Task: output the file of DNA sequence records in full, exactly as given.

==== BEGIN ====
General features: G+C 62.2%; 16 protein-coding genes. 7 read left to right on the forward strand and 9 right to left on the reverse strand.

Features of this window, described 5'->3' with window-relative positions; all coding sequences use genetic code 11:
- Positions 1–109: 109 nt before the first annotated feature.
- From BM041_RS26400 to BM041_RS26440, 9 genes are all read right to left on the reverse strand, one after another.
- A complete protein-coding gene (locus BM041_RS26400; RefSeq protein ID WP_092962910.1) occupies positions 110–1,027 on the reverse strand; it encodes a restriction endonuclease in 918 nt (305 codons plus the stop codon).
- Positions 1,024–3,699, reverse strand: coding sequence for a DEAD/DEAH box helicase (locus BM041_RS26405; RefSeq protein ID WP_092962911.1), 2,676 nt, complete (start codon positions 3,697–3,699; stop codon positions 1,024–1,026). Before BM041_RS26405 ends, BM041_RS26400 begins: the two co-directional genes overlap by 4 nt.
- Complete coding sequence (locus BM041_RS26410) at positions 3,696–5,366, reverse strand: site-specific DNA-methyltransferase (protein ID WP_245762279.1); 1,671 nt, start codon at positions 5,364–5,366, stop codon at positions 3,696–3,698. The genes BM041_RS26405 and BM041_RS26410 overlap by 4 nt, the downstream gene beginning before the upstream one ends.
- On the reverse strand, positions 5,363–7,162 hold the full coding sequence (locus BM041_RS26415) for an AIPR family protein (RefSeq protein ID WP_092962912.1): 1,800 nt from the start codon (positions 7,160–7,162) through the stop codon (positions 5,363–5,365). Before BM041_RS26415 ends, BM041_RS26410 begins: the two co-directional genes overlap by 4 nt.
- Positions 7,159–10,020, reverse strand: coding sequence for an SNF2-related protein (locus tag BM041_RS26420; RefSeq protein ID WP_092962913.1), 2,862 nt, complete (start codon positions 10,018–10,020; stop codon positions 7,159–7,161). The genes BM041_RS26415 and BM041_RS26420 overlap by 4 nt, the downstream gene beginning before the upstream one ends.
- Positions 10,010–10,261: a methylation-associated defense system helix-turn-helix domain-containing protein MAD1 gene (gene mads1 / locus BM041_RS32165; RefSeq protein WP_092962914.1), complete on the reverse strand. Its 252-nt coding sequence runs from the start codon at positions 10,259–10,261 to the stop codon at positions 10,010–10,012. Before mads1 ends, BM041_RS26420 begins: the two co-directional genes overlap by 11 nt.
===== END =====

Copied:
General features: G+C 62.2%; 16 protein-coding genes. 7 read left to right on the forward strand and 9 right to left on the reverse strand.

Features of this window, described 5'->3' with window-relative positions; all coding sequences use genetic code 11:
- Positions 1–109: 109 nt before the first annotated feature.
- From BM041_RS26400 to BM041_RS26440, 9 genes are all read right to left on the reverse strand, one after another.
- A complete protein-coding gene (locus BM041_RS26400; RefSeq protein ID WP_092962910.1) occupies positions 110–1,027 on the reverse strand; it encodes a restriction endonuclease in 918 nt (305 codons plus the stop codon).
- Positions 1,024–3,699, reverse strand: coding sequence for a DEAD/DEAH box helicase (locus BM041_RS26405; RefSeq protein ID WP_092962911.1), 2,676 nt, complete (start codon positions 3,697–3,699; stop codon positions 1,024–1,026). Before BM041_RS26405 ends, BM041_RS26400 begins: the two co-directional genes overlap by 4 nt.
- Complete coding sequence (locus BM041_RS26410) at positions 3,696–5,366, reverse strand: site-specific DNA-methyltransferase (protein ID WP_245762279.1); 1,671 nt, start codon at positions 5,364–5,366, stop codon at positions 3,696–3,698. The genes BM041_RS26405 and BM041_RS26410 overlap by 4 nt, the downstream gene beginning before the upstream one ends.
- On the reverse strand, positions 5,363–7,162 hold the full coding sequence (locus BM041_RS26415) for an AIPR family protein (RefSeq protein ID WP_092962912.1): 1,800 nt from the start codon (positions 7,160–7,162) through the stop codon (positions 5,363–5,365). Before BM041_RS26415 ends, BM041_RS26410 begins: the two co-directional genes overlap by 4 nt.
- Positions 7,159–10,020, reverse strand: coding sequence for an SNF2-related protein (locus tag BM041_RS26420; RefSeq protein ID WP_092962913.1), 2,862 nt, complete (start codon positions 10,018–10,020; stop codon positions 7,159–7,161). The genes BM041_RS26415 and BM041_RS26420 overlap by 4 nt, the downstream gene beginning before the upstream one ends.
- Positions 10,010–10,261: a methylation-associated defense system helix-turn-helix domain-containing protein MAD1 gene (gene mads1 / locus BM041_RS32165; RefSeq protein WP_092962914.1), complete on the reverse strand. Its 252-nt coding sequence runs from the start codon at positions 10,259–10,261 to the stop codon at positions 10,010–10,012. Before mads1 ends, BM041_RS26420 begins: the two co-directional genes overlap by 11 nt.